THEN… unexpectedly began his sudden mood swings, anger, arguments, numerous hours of long calls back home and emotional (and at times physical abuse) towards me. How was I allowing this? I later realised I was so HOODWINKED in this “love” that I allowed this behaviour and treatment, while I had started bleeding in first trimester again. I was instructed to take it easy by my doctor, have maximum bed rest or risk another miscarriage. Now that I think of it, perhaps he was torturing me slowly, knowing this could be the outcome.


The man that said he’d never go back to his home country suddenly had inheritance, land and claimed he had to travel by himself and I could not travel. He alternated between abusive behaviour, then professing his love and devotion towards me. Hopelessly in love, the woman that I was, I sponsored his ticket, and gifts for all back home. (Oh, he had money, the lump sum he saved to have a business one day, so I would not have to work and could stay home with our family. Until then I had run the household, sponsored holidays and other expenses and he paid JUST the rent, little else. Hoodwinked!)


Just before he left, I had an ultrasound scan, and we could see our baby clearly. Alhamdulillah, I was overjoyed, and he seemed happy too. “I promise you I will be back before your 28-week scan. I will never let you down.”


“I love you, I will never betray you.”


When he arrived at his destination, he didn’t call, and became annoyed when I called to see if he arrived safely. I received a few measly calls, some were pleasant, others hurtful and worrying. There were many painful shouting sprees from his side. My heart was heavy, and he started drawing the saved money out in bits. He said he was buying a car there, then setting up a business, but he was only going to be there for three months supposedly. He changed his phone number, and didn’t inform me.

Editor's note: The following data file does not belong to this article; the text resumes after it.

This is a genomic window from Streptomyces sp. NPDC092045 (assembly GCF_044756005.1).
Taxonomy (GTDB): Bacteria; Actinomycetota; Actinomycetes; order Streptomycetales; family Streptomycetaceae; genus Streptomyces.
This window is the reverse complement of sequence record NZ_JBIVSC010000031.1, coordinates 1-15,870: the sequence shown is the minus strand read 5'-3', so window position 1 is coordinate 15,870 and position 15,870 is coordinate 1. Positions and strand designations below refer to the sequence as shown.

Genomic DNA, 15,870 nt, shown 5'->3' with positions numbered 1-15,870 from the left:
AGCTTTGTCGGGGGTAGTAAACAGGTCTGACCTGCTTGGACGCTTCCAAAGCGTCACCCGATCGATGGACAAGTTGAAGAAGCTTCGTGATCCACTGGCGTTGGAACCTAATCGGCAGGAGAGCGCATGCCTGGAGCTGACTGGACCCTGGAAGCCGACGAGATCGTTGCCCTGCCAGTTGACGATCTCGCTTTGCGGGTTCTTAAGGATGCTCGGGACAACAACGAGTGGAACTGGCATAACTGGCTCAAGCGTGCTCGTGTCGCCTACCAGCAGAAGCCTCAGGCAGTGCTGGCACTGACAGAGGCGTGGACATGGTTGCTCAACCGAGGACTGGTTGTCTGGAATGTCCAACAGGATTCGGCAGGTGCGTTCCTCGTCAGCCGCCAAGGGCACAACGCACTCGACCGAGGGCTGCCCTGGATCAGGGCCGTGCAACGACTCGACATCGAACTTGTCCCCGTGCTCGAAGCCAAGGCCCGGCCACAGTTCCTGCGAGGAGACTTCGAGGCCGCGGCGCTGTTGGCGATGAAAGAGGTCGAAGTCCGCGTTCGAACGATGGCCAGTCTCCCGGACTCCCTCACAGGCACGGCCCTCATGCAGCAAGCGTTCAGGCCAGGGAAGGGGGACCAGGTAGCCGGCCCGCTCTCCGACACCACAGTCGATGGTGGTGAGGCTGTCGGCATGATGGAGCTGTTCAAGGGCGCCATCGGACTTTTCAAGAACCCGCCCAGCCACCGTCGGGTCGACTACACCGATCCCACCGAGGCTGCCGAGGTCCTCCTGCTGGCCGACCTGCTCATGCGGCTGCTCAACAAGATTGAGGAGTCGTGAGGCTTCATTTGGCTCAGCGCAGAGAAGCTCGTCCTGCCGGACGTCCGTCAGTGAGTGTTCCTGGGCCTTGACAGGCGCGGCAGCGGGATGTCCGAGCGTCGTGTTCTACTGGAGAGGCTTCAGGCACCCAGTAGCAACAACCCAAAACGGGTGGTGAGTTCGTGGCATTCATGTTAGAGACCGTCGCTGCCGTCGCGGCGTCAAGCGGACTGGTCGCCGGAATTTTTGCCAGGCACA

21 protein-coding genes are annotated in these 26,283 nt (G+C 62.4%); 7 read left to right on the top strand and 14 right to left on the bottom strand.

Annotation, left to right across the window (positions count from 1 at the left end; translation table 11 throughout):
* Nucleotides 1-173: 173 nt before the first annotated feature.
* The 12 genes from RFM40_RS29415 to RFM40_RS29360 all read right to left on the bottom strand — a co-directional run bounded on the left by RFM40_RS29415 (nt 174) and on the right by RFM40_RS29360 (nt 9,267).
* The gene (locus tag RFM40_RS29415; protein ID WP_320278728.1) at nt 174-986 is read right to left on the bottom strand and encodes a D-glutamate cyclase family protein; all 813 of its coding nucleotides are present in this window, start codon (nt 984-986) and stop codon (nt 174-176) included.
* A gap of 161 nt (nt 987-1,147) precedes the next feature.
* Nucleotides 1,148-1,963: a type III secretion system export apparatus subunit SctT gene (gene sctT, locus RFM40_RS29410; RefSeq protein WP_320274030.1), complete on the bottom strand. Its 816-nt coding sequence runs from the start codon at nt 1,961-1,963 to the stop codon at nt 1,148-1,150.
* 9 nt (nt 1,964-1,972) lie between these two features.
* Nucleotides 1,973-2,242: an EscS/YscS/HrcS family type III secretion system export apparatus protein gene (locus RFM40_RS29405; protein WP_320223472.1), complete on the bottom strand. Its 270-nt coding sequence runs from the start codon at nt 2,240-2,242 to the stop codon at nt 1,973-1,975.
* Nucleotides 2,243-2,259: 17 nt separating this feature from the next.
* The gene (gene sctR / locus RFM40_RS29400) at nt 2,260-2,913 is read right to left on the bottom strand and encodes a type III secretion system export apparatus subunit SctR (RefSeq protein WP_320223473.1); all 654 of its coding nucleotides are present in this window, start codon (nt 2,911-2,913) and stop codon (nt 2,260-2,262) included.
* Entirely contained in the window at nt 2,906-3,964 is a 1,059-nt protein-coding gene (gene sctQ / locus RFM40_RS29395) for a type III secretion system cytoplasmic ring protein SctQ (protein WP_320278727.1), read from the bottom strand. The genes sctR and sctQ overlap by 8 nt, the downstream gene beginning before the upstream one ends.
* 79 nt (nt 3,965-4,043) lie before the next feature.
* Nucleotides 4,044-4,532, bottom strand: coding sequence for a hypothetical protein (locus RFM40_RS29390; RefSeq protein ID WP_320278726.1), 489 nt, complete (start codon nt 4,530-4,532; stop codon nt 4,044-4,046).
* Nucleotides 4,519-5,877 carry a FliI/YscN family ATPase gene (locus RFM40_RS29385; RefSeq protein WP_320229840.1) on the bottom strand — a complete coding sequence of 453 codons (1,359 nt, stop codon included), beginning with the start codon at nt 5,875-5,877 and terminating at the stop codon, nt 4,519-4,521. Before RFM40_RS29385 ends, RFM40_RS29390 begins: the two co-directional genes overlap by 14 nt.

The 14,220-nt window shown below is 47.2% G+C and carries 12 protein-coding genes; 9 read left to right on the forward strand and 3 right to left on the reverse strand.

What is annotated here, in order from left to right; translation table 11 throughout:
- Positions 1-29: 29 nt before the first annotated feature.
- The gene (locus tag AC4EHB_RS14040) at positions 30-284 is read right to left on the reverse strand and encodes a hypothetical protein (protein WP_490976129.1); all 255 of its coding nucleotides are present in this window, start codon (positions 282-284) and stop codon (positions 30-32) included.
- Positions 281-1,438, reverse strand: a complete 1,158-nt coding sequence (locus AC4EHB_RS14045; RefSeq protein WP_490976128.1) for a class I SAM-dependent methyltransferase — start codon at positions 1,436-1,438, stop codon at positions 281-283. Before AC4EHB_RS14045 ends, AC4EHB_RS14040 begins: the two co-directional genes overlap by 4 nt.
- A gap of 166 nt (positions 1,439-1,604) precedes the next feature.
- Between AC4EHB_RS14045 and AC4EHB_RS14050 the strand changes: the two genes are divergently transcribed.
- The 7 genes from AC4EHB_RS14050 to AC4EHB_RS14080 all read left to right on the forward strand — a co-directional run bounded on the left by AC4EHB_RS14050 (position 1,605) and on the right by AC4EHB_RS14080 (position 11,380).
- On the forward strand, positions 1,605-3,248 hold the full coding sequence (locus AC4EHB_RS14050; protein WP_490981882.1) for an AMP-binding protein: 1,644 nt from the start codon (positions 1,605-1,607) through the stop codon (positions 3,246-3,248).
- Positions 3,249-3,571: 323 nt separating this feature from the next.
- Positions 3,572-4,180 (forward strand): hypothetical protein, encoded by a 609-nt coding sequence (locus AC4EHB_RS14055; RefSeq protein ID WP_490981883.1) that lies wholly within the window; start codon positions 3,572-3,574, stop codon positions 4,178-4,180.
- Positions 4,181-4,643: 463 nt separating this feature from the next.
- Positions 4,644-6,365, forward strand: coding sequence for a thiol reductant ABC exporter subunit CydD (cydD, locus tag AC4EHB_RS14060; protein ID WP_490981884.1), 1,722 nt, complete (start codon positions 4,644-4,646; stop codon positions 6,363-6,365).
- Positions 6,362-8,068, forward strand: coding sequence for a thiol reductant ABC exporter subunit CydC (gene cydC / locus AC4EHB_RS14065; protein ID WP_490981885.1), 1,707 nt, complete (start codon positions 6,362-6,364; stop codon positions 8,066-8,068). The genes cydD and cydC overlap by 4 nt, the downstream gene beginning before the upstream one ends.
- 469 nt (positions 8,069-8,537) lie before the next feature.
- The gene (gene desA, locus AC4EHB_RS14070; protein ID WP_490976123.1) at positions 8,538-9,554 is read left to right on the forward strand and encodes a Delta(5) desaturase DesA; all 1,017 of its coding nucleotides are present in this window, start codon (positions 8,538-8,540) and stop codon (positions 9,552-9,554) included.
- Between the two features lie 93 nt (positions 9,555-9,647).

His bank account was then empty, and his medical aid premium would have bounced, so I put money into his account. He immediately messaged to see if I had STOLEN money from him (only at this stage did I get his new number). My heart broke yet again. I asked him to check properly, as I had put money into his account so the policy wouldn’t lapse. There was no comment from him. I was still an idiotic, hopeless woman in love, and still prayed he would find love in his heart and return to be with his family.


In my eighth month of my pregnancy he called me, “This is not working, I am going to divorce you.” I said, “What about our baby, our family”? The reply: “Don’t emotionally blackmail me”. I decided then, if my baby was “emotional blackmail” to him, then as this baby’s mother, this baby whom Allah SWT had given me a gift, I would move forward. I knew it was a long journey ahead: the pain of one-sided love to overcome, my broken heart to be mended, and my beautiful gift to nurture and bring up in this challenging world.


A few days later I received a talaq by email, but not just talaq, there were complains of all my faults, of how bad I was, and how this was my fault. Respected ‘ulama agreed the divorce was valid, and my ‘iddah would end when my precious child was born.


Alhamdulillah for everything. I now know, Allah SWT removes those that serve no good purpose in our lives, and we have to move on. Another chapter began, a fresh new start.